The UK has pledged funds of £40m ($57.44m)to help Nigeria in the fight against Boko Haram. Foreign Secretary Philip Hammond also said that Britain would train around 1,000 Nigerian militia in counter-insurgency operations.
The announcements came at the Regional Security Summit in Abuja, Nigeria. "President Buhari has shown strong leadership in the global fight against Boko Haram, a brutal organisation that has raped, murdered and kidnapped innocent civilians, forcing over two million people to flee their homes.
"Their allegiance to, and potential coordination with Daesh [Islamic State] is a reminder of the threat they present to the region and to British interests," Hammond said in a statement released by the Foreign & Commonweath Office.
The statement continued: "Britain and Nigeria, with support from the US, France, and its neighbours, are making progress to degrade Boko Haram, but we must maintain the momentum to win the war, and build the right conditions for stability in the region."
Hammond met with key regional leaders to discuss what the international community can do to support Nigeria with its security issues.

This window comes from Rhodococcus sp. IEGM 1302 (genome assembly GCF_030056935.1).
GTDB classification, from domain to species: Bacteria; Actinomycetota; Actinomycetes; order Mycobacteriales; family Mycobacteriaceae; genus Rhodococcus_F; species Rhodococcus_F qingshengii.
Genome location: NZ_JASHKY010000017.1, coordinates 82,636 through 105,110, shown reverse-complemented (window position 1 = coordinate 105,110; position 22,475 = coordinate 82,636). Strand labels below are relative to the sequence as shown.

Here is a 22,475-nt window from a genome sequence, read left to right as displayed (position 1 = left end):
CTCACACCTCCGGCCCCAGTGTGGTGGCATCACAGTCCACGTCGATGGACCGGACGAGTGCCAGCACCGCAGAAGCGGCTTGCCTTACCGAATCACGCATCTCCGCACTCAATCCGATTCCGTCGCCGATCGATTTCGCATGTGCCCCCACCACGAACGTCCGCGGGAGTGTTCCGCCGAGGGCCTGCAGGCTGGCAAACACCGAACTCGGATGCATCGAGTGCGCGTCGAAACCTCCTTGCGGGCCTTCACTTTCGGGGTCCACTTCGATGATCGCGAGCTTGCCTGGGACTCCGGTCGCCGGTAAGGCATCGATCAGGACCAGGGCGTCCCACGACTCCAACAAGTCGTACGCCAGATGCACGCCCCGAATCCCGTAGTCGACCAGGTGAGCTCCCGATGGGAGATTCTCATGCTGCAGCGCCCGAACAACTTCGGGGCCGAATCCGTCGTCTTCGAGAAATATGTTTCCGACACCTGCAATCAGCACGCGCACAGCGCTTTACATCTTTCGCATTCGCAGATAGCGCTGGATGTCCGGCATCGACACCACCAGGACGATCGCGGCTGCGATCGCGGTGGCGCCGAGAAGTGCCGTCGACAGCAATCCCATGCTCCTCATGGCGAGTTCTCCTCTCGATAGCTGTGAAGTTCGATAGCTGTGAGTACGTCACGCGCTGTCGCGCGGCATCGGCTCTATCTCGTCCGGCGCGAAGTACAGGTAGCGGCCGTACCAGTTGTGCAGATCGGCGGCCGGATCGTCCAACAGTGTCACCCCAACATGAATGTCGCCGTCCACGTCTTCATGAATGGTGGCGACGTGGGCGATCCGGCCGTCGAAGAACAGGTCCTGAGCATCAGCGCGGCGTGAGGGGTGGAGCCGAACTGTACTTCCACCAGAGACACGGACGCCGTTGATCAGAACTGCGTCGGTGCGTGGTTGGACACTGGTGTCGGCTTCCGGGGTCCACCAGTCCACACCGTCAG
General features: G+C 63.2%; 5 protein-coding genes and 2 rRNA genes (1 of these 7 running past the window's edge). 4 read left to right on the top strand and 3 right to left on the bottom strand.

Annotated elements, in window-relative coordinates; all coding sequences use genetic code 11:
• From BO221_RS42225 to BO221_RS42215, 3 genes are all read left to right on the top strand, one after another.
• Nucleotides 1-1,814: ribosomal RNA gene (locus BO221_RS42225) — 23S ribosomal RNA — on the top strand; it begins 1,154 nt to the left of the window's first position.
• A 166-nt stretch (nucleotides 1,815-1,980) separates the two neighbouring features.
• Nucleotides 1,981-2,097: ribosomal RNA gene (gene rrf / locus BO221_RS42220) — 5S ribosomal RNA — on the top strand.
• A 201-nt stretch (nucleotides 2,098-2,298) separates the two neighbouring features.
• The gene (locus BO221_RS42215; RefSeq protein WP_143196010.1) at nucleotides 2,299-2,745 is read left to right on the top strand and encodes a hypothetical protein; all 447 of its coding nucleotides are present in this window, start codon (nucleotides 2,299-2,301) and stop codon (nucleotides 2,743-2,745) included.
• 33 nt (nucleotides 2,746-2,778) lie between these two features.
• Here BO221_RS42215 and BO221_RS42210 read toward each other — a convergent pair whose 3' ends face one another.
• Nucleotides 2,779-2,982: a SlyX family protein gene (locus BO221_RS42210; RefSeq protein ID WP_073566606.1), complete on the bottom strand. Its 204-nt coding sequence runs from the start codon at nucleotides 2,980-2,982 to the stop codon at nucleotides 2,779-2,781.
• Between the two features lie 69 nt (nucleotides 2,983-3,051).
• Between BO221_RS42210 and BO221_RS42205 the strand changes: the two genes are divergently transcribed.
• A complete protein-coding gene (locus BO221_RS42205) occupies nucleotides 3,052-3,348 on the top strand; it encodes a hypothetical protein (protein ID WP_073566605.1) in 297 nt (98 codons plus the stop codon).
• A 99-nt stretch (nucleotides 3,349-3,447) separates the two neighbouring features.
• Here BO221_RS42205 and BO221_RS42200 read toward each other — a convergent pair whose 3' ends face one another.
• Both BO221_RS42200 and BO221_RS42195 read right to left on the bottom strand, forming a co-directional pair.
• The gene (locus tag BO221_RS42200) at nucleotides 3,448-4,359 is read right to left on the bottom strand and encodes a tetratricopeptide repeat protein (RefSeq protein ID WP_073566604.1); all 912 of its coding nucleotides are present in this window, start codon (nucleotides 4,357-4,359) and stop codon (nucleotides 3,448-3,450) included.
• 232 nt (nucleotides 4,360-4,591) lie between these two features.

The fight against Islamic extremists will be paid out by the UK over a four-year period. The UN Security Council said the talks are to develop "a comprehensive strategy to address the governance, security, development, socio-economic and humanitarian dimensions of the crisis".
Martin Ewi, an analyst at the Institute for Security Studies, told Al Jazeera that Boko Haram is difficult to engage with the more remote areas of Nigeria.
"I believe Buhari [the Nigerian President] is acknowledging the difficulty and that it is not easy for the military to just go out there and elimate Boko Haram," he said.
"The rural areas have always been neglected when it comes to security and that has always been the problem - the ungoverned places. In many of these regions, the police are only getting to know them now. Now it is coming back to haunt us."
Earlier in the week, Prime Minister David Cameron was overheard telling Queen Elizabeth that Nigeria was "fantastically corrupt". Caught on camera while speaking with the Queen during a social event before a conference on combatting corruption across the world, Cameron was recorded saying, "We've got some leaders of some fantastically corrupt countries coming to Britain… Nigeria and Afghanistan, possibly the two most corrupt countries in the world."